Culture of Syria Essay Example

Published: 2022-07-04
Culture of Syria Essay Example
Type of paper:  Essay
Categories:  Culture
Pages: 5
Wordcount: 1211 words
11 min read

Culture can be defined as shared behavior patterns and interactions, understanding, and cognitive constructs that are learned through socialization. This implies that culture is the development of a group identity nurtured by social patterns that are distinct to that particular group. It encompasses, dressing, food, language, music, religion, and marriage as well as the general behavior. Culture has its unique characteristics that reinforce its place within a society. First, every culture in the world is shared by a group of people that often live together. Culture is learned through experience rather than biological transmission. Indeed, nobody is born with some automatic cultural sense. Instead, it is passed from one generation to the next through learning, understanding, and adopting. Thirdly, culture experience a continual and gradual change. Globalization and migration has made it possible for people to mix easily. As a result, they influence one another and, in turn, share and acquire new cultures. Also, culture evolves with time. Over time, people change their cultures or even develop new ones. Moreover, culture is influenced by a society's climatic conditions and geographical location. For instance, the food habits and the dressing code of a people will be influenced by their climatic conditions. This paper will closely look at the culture of Syria.

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Arabic is Syria's official language. It is the most dominant Semitic language in the country. The other Semitic language is Aramaic. Other non-Semitic but significant minority languages in the country include the Kurdish, Armenian, and Circassian. Additionally, many Syrians can effortlessly speak French on top of their mother tongues. Apparently, the obligatory power in Syria during the League of Nations after the First World War was France. Lately, English has been growing in popularity as well. It is mainly used an international language of discourse.


Syrians are pursuant of complex religion arrays. 74% of Syrians belong to Sunni Muslims. The Alawis religious group form 12% of the population. This is a branch of Shi'ism's Twelver school. On the other hand, about 10% of the population are Christians, majority of which are drawn from the Antiochian Orthodox Church. Other Christian establishments include the Greek Orthodox, the Assyrian Church, and the Armenian Orthodox. There is about 3% of the Syrian population who belong to the Druze religion. This faith combines the beliefs of Shi'a from the Ismaili school with Gnosticism and Greek philosophy. However, a very small number of the population are Yazidis and Jewish. Yazidism is mostly practiced by the Kurds. It is a blend of Islamic Sufism and Zoroastrianism. The Islamic Edi al-Fitr and Ramadhan are the biggest religious celebrations in the country. Christian Easter is another significant celebration as well (Turku, 2018).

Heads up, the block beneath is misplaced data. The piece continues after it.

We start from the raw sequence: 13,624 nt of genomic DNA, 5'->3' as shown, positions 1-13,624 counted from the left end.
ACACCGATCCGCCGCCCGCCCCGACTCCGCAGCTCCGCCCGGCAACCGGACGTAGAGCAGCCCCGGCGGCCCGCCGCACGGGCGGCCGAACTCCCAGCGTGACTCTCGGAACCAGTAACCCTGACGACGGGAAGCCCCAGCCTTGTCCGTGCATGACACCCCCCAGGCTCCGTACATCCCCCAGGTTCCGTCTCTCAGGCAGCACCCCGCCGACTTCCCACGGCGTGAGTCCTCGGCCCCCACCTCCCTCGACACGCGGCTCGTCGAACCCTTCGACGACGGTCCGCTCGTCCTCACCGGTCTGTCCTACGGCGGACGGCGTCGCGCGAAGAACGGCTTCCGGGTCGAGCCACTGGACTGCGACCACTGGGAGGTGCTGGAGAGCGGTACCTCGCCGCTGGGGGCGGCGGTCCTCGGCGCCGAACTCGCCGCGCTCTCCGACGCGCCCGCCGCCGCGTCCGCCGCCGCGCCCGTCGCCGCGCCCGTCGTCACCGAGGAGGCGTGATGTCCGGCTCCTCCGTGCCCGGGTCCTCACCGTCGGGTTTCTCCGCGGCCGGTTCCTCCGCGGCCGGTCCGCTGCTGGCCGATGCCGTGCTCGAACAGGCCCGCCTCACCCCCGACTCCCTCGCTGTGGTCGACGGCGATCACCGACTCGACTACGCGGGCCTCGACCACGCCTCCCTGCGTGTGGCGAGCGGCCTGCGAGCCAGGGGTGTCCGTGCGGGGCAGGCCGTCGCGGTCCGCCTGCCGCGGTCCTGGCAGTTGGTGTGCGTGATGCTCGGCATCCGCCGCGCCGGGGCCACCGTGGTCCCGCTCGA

Syria is an Arab country found on the Mediterranean Sea's east coast. It is a culmination of the great Southern empires' rise and conquest. The country's cultural heritage is characterized its intangible practices, beliefs, and values that are associated with them. Throughout the centuries, the Syrian culture has been influenced an electric mix of many different cultures. Some of the cultural makers of Syria include the Arab, French, Mediterranean, and Turkish. Syrian cuisine is not only exciting but also culturally diverse as well. Different regions have their own signature foods. Syrian diets are mainly influenced by the Greek, South West Asia, and Southern Mediterranean foods, which include grilled meat kebabs, falafel, hummus, sweet pastries, and mujaddara.

Syria's Military Conflict History